• Necuno
    16
    Is something sortal if it can be pluralized?

    I am asking the question because I am a little confused on this point, and not for the purpose of offering an answer. I want to poll what you think. And which writers have addressed this issue and what are their theories?

    Put another way, is the countability requirement of sortal satisfied by the ability to pluralize it, since plural usually indicates two or more of a kind?

    Does the ability to pluralize something make it automatically countable?
  • tim wood
    3.4k
    https://plato.stanford.edu/entries/sortals/

    Tell us what you think the underlying issue is. The question as written is ambiguous and vague enough to be uninteresting.

    But to start down the rabbit hole of discussions lacking even preliminary definitions, there is no such thing as a something that can be pluralized.
  • Necuno
    16
    But to start down the rabbit hole of discussions lacking even preliminary definitions, there is no such thing as a something that can be pluralized.tim wood

    I am not sure what the confusion is about 'pluralize'. Merriam Webster online dictionary gives a decent definition: "to make plural or express in the plural form." Thus to pluralize means to add a 's' to the end of the word (in English) making it plural form. The Google search dictionary adds: "cause to become more numerous." Merriam Webster online dictionary definition of plural: "relating to, consisting of, or containing more than one or more than one kind or class."

    Thus, there is something that can be pluralized: Words can be given plural form. I don't know of any other somethings that can be pluralized, but words certainly can.

    Merriam Webster online dictionary at something: 1a. some indeterminate or unspecified thing. 2. a person or thing of consequence.

    Something about having to begin the discussion in this way feels like Bill Clinton's famous answer at deposition: "It depends on the what the meaning of is is."

    Wikipedia has an article on Sortal: https://en.wikipedia.org/wiki/Sortal
  • tim wood
    3.4k
    I am not sure what the confusion is about 'pluralize'. Merriam Webster online dictionary gives a decent definition: "to make plural or express in the plural form."Necuno
    You are aware that the the something that is the word "rabbit" is not the same word as "rabbits," yes? Rabbits is indeed the plural of rabbit, but, we - I - was speaking of a something. If you change it, it's not the same something. Pretty clearly, rabbits is not the same thing as rabbit. Now, how about sheep?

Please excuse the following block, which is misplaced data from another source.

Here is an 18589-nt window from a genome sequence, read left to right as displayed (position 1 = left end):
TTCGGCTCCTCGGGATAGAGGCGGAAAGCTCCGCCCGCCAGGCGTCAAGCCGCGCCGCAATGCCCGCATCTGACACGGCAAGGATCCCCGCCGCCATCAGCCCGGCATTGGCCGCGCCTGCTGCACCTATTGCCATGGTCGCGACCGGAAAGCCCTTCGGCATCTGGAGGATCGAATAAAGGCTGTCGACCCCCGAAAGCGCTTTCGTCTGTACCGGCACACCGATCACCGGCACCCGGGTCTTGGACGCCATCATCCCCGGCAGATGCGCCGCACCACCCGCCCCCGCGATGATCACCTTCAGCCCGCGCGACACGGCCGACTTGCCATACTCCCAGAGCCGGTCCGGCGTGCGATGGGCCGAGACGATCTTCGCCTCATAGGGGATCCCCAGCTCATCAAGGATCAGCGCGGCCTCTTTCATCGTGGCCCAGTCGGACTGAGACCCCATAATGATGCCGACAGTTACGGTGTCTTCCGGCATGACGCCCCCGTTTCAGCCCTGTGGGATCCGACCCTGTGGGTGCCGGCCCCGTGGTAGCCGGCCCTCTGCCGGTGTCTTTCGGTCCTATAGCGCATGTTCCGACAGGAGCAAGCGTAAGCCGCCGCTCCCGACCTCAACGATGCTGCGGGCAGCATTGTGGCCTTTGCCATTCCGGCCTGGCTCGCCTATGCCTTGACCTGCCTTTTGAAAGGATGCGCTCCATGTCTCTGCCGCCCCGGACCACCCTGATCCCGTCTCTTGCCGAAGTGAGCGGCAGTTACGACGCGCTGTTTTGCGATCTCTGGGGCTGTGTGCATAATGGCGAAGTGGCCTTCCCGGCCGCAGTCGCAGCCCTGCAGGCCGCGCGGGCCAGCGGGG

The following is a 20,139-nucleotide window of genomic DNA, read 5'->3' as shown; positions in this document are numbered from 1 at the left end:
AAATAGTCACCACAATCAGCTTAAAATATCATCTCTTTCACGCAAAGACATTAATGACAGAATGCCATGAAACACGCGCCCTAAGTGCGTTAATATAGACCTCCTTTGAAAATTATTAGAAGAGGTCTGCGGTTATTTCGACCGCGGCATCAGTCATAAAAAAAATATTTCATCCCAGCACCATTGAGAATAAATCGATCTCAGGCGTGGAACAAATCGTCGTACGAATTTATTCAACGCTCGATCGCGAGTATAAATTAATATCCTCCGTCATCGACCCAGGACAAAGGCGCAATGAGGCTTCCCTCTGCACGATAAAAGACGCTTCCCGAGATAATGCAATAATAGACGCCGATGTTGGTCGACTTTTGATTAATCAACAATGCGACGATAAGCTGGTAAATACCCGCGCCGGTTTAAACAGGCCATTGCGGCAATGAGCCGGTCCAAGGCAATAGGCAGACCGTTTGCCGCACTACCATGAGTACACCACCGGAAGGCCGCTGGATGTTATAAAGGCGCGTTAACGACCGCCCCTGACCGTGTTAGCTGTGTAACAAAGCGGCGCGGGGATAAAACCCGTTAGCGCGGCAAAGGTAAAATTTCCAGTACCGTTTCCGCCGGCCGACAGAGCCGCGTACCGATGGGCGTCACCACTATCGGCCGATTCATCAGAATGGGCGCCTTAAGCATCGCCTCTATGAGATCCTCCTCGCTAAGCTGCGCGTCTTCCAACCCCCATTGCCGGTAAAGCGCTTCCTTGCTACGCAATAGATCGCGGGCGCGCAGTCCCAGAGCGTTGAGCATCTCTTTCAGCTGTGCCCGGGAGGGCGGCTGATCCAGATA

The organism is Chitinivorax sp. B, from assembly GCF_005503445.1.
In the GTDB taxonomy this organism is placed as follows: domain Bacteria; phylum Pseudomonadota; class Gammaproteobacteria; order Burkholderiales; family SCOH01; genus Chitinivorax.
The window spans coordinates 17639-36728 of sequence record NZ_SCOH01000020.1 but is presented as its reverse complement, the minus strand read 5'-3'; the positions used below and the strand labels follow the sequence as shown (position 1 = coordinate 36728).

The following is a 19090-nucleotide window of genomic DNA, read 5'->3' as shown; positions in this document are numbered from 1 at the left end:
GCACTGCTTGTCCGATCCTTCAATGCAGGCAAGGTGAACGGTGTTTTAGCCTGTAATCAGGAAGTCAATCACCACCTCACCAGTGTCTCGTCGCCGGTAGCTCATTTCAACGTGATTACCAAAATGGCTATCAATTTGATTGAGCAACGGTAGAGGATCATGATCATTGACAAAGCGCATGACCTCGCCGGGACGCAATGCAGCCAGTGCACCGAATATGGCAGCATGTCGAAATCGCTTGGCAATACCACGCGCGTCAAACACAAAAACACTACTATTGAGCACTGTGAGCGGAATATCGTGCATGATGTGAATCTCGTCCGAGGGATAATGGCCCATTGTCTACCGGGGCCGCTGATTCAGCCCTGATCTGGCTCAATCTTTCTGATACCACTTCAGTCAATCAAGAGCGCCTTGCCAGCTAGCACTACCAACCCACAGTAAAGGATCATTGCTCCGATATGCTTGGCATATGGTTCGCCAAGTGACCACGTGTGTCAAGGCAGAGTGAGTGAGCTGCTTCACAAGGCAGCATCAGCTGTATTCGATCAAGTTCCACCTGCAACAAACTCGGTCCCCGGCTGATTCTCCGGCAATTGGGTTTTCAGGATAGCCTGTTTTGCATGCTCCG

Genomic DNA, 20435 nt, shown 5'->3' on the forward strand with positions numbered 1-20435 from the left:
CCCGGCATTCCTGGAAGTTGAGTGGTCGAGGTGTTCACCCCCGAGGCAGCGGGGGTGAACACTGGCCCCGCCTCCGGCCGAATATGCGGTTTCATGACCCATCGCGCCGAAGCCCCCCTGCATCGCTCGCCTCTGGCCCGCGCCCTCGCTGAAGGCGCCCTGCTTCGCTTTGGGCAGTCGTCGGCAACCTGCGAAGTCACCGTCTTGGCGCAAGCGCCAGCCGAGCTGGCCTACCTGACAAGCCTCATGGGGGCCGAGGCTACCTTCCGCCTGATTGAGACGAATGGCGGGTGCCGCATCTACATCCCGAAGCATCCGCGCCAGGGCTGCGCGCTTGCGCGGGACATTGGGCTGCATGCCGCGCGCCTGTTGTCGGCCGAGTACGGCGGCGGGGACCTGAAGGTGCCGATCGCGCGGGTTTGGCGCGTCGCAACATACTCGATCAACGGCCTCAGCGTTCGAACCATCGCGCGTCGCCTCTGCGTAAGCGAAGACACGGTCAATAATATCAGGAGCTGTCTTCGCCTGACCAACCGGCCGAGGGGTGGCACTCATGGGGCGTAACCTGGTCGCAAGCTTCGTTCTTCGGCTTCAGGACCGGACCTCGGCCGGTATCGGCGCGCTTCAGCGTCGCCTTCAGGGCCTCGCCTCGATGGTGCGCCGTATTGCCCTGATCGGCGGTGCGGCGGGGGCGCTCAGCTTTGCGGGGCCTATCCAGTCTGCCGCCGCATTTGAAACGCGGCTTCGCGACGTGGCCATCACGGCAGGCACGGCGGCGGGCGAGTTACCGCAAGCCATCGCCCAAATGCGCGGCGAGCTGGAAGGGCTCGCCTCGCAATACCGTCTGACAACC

This may be an interesting topic. Stanford.edu has an article on it.
    https://plato.stanford.edu/entries/sortals/.
    But we're lacking why you think it is.

    As to your question, sortalness seems to be a quality - an accident - that can be assigned to something. Perhaps like redness. The flag is red, while of course the flag knows nothing of redness or any other colour (it could be a white flag in a red light, for example).

    The question would seem to devolve to, "If I can think about a something in a certain way, can I include that something in the class of things I call sortals (i.e., because they can be thought of in that way), such that if I cannot think of that thing in that way, then I cannot so include it?"

    From the Stanford article:
    "The three main ideas are that a sortal
    1) tells us what the essence of a thing is
    2) tells us how to count things of that kind, which requires knowing which things are different and which are the same
    3) tells us when something continues to exist, and when it goes out of existence
    John Locke, who coined the term in 1690, was primarily concerned with (1), Peter Strawson, who in 1959 was the next to use the term, was primarily concerned with (3). Two historically intermediate philosophers who did not use the term but were interested in the concept, Spinoza and Frege, were primarily interested in (2)."

    And this, at first cut, seems all about how terms are defined. "essence," "thing," "count," "knowing," "different and same," "existence and non-existence." Simple, but the devil is very much in the details.

    For example, what criteria for determining when two things are the same?
bold
italic
underline
strike
code
quote
ulist
image
url
mention
reveal
youtube
tweet
Add a Comment

Welcome to The Philosophy Forum!

Get involved in philosophical discussions about knowledge, truth, language, consciousness, science, politics, religion, logic and mathematics, art, history, and lots more. No ads, no clutter, and very little agreement — just fascinating conversations.